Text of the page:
This is a guest post written by Kelsey Reaves, currently residing in Austin (Texas), where she pursues her love of all things home design by writing for Modernize.com. In her free time, she nurtures her passion for traveling by exploring new cities and binge watching Anthony Bourdain.
When I left last August for a 53 day backpacking trip throughout Southeast Asia, I had certain expectations about what I was to encounter in the upcoming months. I expected to see temples, meet new people, experience new cultures, but I also didn’t prepare myself for the moments of my trip that did not exactly live up to my expectations. As I’m transitioning back into the comforts of my home in the United States, I decided to reflect on those expectations I had vs. the reality of what actually happened.
Expectation #1: Southeast Asia would be like a step back in time, an area relatively untouched by tourists.
Reality: Having spent the previous summer in touristy spots throughout Europe, my initial thought was that my first destination of Thailand, would be a land showered in gold Buddhas, accentuated amongst monks draped in red, unconsumed by western culture. As I landed in Bangkok and hopped on the nearest tuk tuk, I was taken to the center of the city where I shocked to see just how many tourists there were. In all honestly, I had expected a healthy dappling of tourists, but not to this level. The temples that I visited in the city center, seemed to have lost a bit of the peace and serenity I was expecting to experience based on the absurd number selfie sticks and tourist groups I had to dodge, just to catch a glimpse of these immaculate buildings. After being somewhat disappointed, I realized that in certain places, this was something I was just going to have to accept. I like to think of it as a positive thing, because in the end, it made me step out of my comfort zone and talk to the locals to find out where they go and where the real action happens, without many tourists knowing about it.
Expectation #2: I needed to plan everything ahead of time
Reality: Before I left, I had to give my parents a full on presentation of where I was going and when, literally down to the day and time. Once I arrived and began to meander along the trail depicted in my itinerary, I sensed most people did not have a plan. Most travelers just had a rough itinerary of places they wanted to go and they would simply let the rest unfold. After 2 weeks of following a strict outline, we decided to forget it and go with the flow. I couldn’t have been happier by that decision, because by letting go, we were able to experience things we had no idea was even possible, like flying to Myanmar and traveling to the relatively untouched temples of Bagan.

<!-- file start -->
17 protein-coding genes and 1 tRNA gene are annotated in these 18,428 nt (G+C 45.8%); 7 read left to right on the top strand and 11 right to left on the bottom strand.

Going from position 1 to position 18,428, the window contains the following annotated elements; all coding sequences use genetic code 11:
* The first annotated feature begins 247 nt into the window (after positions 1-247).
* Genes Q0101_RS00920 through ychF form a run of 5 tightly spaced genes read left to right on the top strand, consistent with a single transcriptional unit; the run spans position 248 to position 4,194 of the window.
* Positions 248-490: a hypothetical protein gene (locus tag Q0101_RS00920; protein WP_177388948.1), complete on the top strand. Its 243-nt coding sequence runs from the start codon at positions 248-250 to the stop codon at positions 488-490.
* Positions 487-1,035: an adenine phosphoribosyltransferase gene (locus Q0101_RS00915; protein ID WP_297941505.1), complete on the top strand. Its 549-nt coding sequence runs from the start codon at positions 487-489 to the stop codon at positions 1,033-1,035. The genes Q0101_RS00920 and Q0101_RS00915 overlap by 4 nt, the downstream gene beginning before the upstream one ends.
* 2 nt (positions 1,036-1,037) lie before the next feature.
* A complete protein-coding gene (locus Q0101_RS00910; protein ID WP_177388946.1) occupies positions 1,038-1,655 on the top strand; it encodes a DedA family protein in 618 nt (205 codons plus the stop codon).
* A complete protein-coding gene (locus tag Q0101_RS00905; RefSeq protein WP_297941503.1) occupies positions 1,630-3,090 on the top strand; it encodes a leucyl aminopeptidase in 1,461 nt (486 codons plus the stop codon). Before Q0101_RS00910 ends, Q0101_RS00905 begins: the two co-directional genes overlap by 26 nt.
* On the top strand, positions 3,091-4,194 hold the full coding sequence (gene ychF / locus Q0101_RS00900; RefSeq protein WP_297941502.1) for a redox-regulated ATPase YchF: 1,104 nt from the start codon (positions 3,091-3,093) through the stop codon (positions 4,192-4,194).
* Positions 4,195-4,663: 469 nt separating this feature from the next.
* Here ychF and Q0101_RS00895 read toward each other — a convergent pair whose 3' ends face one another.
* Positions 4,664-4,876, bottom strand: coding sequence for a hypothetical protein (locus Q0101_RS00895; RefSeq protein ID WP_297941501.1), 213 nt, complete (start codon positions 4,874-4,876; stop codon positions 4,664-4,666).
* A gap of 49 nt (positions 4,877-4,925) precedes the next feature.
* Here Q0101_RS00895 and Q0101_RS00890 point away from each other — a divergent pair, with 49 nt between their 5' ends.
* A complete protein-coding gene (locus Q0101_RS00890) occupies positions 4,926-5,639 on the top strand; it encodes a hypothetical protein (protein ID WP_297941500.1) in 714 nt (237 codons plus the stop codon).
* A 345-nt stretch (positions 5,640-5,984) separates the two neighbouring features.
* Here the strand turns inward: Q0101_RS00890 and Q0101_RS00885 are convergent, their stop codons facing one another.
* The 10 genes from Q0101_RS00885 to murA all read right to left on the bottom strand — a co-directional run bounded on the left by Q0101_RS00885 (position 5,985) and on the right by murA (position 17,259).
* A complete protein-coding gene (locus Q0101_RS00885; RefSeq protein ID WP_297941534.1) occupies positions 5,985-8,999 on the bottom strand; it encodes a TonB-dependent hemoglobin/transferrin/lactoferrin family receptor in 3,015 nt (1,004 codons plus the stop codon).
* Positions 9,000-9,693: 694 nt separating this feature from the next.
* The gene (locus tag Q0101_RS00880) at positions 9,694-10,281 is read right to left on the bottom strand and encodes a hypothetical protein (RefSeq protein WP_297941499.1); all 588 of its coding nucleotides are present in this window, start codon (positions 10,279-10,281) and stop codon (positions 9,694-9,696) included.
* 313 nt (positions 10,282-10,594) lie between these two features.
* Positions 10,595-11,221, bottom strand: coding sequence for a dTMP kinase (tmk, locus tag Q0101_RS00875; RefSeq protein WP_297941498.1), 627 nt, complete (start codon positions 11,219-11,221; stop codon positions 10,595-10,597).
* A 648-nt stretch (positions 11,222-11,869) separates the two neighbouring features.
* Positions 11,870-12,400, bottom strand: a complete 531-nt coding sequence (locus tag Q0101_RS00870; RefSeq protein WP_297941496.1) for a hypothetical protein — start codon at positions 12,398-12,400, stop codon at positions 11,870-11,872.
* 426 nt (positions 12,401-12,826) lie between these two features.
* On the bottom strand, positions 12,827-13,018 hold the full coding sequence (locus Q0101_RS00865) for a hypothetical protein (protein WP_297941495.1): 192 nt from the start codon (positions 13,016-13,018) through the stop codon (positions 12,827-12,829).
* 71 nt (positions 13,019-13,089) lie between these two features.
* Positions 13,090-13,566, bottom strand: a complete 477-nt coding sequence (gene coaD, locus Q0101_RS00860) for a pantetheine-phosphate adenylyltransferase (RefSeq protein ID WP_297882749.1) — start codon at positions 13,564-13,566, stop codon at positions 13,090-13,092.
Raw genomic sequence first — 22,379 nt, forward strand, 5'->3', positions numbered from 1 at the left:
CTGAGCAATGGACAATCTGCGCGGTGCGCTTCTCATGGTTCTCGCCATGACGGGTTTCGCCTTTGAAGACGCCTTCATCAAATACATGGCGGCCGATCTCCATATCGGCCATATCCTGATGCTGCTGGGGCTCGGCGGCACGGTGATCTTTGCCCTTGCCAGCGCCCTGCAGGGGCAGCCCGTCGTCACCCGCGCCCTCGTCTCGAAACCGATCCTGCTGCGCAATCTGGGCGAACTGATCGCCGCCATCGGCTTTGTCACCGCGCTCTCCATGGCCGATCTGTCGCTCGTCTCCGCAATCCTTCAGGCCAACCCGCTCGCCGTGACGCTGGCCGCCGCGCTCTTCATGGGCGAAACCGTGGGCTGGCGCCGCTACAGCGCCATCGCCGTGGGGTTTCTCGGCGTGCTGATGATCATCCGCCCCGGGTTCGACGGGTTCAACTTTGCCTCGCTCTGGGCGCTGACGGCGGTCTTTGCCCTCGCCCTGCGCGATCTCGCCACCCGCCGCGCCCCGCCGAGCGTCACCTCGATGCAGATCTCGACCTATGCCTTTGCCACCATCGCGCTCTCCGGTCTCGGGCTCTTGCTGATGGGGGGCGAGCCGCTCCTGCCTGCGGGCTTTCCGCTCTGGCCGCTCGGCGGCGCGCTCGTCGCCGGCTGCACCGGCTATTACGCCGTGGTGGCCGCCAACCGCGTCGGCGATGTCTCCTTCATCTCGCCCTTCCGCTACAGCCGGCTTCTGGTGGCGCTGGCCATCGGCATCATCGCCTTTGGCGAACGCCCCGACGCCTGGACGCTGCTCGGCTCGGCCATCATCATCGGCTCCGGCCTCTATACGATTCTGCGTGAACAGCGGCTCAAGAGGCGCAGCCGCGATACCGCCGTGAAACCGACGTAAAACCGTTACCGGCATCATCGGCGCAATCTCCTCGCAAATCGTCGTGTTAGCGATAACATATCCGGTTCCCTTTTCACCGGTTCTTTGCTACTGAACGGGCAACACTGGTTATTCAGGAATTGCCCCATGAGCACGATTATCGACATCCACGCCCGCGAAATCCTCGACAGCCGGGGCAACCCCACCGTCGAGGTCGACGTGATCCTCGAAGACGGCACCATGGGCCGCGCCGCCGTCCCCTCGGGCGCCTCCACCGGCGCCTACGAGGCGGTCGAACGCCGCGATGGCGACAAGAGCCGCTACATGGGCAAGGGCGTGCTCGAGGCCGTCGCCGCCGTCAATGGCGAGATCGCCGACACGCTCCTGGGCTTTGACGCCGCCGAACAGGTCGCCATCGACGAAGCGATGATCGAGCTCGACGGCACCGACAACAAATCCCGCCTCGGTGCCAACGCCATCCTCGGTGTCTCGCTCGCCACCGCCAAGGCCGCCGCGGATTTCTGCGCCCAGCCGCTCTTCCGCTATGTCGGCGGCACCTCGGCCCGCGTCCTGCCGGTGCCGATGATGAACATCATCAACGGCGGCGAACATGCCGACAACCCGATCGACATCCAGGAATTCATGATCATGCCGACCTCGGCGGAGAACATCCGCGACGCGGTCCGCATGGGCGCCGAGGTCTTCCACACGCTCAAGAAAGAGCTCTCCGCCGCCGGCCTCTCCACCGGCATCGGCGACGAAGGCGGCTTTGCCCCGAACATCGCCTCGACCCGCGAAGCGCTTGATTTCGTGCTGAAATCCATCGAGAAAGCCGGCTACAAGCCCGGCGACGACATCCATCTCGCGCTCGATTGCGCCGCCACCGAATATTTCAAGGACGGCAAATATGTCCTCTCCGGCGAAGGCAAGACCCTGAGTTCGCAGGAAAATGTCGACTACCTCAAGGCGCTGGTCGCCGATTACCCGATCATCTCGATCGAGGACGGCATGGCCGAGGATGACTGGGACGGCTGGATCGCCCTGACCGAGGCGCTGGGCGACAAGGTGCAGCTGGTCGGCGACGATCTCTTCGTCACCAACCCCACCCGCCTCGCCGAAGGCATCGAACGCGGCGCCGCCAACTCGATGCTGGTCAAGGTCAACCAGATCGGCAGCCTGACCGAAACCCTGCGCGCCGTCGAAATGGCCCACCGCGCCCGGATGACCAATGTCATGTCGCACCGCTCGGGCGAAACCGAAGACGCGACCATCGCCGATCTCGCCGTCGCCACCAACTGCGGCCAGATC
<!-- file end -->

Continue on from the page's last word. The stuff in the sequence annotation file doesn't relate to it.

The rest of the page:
Expectation #3: I would need to stick to a strict budget
Reality: When I was southern Vietnam, we had the option of taking a 2-day motorcycle trip from Da Lat to Nha Trang. It was $70/day, a total of about $160 (plus tip for our drivers) and it was hard for me to justify this, seeing as I was able to live comfortably on about $20/day. After much convincing, my friend and I finally decided to do the trip, and I am so happy we did. Our tour guides took us to remote villages where we gave candy to the children, hiked to hidden waterfalls, explored elephant sanctuaries and biked through the back roads of the Vietnamese jungle. What I learned from this experience is that you can’t be afraid to spend money on something you really want to do. It’s important to remember that you may only be there once and not have an opportunity to go back, so spend the money. It’ll be worth it in the end.
Expectation #4: I was free to do what I want when I want
Reality: This was one of the biggest realizations I had while traveling: just because you have the freedom to do something, doesn’t mean you should necessarily do it. That being said, just because you are allowed to rent a motorbike in Koh Tao, Thailand even thought you’ve never ridden a motorbike, doesn’t mean you should. It could save you roughly $3,000 in motorbike damages. Trust me.
Expectation #5: I won’t get sick or hurt
Reality: I still remember my mom haggling me to get the shots and medication I needed before I left for my trip. If I hadn’t listened to my mom, I’m 100% I would’ve returned home with at the very minimum Malaria. Traveling to a new place is exciting, but I also had to realize that it is not something I should compromise my health for. Getting sick from the food, and even water can be a very common thing, so it’s imperative to do your research beforehand and take note of what you are putting into your body and if you need any medications before traveling. You are not invincible, even though we all think we are.
Expectation #6: This trip would be a one time thing, a sort of letting loose of the “travel bug” I caught.
Reality: When I first embarked on this trip, I remember the comments from my friends and family like, “go out and find yourself, before you have to settle down and find a job.” I realized as I boarded my flight home to Arizona, that this would not be a one time thing, but something I will continue to do throughout the rest of my life. It’s not like you travel once, find out who you are, then settle down and find a job and finish out the rest of your days this way. I am so proud to say that backpacking, experiencing new cultures and meeting new people is one of the things I am most passionate about and will continue to do. If anything, this trip was merely the start to my discovery of the world around me and I can’t wait to see what adventures I go on next.
Did you encounter some disappointments during your travels ? Have you experienced times when expectations didn’t match reality ?
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